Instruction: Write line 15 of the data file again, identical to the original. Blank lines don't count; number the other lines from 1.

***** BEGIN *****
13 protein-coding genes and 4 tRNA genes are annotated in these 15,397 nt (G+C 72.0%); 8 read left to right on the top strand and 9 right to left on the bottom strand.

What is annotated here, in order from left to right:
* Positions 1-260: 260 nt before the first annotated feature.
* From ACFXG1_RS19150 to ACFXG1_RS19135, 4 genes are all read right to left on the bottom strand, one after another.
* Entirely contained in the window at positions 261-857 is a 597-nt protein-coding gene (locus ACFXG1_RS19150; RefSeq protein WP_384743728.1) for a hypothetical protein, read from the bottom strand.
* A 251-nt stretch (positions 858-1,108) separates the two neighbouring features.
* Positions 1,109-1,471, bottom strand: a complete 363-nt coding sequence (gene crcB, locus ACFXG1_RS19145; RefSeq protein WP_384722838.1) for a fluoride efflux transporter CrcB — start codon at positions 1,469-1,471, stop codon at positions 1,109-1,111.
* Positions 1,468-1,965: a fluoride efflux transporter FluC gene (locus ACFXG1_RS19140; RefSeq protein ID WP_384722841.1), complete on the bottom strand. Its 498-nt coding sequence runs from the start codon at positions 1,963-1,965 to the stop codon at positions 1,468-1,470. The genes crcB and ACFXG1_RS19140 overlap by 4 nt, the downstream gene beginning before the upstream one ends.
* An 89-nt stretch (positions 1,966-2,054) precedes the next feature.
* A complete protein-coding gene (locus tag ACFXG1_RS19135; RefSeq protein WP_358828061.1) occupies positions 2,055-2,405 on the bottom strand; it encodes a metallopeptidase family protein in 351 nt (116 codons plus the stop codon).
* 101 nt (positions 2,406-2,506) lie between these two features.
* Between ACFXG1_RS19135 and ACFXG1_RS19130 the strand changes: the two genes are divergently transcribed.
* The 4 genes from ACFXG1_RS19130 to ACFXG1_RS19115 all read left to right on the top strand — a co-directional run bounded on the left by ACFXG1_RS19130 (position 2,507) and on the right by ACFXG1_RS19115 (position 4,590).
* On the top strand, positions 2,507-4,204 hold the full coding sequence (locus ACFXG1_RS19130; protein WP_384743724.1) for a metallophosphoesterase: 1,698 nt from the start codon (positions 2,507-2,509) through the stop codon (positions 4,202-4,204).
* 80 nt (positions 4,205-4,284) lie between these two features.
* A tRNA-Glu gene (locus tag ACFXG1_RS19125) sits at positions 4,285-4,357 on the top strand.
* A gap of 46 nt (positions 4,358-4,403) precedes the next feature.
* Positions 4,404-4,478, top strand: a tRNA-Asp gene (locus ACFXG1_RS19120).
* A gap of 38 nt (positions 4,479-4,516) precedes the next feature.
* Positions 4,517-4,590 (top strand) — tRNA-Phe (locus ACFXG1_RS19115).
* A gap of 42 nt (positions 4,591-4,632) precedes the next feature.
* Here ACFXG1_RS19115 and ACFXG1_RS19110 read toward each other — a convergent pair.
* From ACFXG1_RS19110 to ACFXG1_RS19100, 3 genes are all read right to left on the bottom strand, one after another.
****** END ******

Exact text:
* 80 nt (positions 4,205-4,284) lie between these two features.